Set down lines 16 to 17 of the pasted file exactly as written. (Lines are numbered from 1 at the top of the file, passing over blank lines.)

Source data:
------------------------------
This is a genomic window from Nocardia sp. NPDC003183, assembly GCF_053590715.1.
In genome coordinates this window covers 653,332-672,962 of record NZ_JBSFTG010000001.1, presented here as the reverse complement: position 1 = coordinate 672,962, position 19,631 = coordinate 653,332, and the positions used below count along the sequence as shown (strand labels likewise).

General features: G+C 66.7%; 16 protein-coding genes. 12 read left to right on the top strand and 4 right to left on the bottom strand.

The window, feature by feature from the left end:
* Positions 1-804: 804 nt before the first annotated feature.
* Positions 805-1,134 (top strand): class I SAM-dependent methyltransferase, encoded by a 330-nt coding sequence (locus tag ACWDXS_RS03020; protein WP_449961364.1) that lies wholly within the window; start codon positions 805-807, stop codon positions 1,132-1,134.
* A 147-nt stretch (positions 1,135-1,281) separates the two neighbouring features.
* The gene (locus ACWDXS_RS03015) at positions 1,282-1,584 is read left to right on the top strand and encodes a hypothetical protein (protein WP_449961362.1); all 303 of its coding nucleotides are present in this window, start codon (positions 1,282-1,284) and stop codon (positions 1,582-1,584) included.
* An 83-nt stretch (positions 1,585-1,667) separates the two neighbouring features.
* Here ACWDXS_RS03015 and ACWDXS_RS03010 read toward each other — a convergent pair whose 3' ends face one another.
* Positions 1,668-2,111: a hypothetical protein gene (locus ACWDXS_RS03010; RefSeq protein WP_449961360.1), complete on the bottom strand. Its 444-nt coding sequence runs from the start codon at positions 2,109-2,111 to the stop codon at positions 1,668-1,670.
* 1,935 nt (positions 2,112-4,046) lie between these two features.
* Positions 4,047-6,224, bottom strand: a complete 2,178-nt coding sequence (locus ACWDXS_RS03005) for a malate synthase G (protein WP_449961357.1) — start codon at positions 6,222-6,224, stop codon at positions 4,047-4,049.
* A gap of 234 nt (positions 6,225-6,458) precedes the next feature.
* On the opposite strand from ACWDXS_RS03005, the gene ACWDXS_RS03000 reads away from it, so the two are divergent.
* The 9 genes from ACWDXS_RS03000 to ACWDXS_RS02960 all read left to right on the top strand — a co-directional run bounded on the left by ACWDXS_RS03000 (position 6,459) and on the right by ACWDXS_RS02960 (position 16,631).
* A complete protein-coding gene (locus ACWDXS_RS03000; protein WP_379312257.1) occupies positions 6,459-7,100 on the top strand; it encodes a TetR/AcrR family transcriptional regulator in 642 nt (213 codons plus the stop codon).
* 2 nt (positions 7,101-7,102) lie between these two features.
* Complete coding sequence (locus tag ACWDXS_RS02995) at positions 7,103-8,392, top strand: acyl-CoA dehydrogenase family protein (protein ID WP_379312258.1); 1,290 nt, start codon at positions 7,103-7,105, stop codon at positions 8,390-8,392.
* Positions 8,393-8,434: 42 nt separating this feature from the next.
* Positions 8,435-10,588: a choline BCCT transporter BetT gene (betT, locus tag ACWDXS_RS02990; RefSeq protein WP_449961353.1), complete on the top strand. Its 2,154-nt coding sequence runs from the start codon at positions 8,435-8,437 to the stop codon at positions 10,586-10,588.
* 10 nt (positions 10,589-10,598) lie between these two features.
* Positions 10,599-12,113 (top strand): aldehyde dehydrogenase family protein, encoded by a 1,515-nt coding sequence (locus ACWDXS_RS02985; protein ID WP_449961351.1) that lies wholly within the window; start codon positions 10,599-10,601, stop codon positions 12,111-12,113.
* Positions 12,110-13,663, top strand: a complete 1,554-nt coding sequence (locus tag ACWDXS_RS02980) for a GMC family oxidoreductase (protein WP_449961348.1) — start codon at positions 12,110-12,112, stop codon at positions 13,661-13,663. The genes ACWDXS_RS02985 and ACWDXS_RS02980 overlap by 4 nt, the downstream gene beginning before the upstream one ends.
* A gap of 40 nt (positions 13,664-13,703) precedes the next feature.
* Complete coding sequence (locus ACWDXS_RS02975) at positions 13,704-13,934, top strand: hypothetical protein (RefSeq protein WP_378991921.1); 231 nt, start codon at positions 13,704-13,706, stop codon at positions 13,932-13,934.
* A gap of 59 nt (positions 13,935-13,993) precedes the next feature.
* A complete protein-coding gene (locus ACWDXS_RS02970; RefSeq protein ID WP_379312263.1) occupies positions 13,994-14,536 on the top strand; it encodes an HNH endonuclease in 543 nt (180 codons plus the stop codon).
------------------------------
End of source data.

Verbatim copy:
* The 9 genes from ACWDXS_RS03000 to ACWDXS_RS02960 all read left to right on the top strand — a co-directional run bounded on the left by ACWDXS_RS03000 (position 6,459) and on the right by ACWDXS_RS02960 (position 16,631).
* A complete protein-coding gene (locus ACWDXS_RS03000; protein WP_379312257.1) occupies positions 6,459-7,100 on the top strand; it encodes a TetR/AcrR family transcriptional regulator in 642 nt (213 codons plus the stop codon).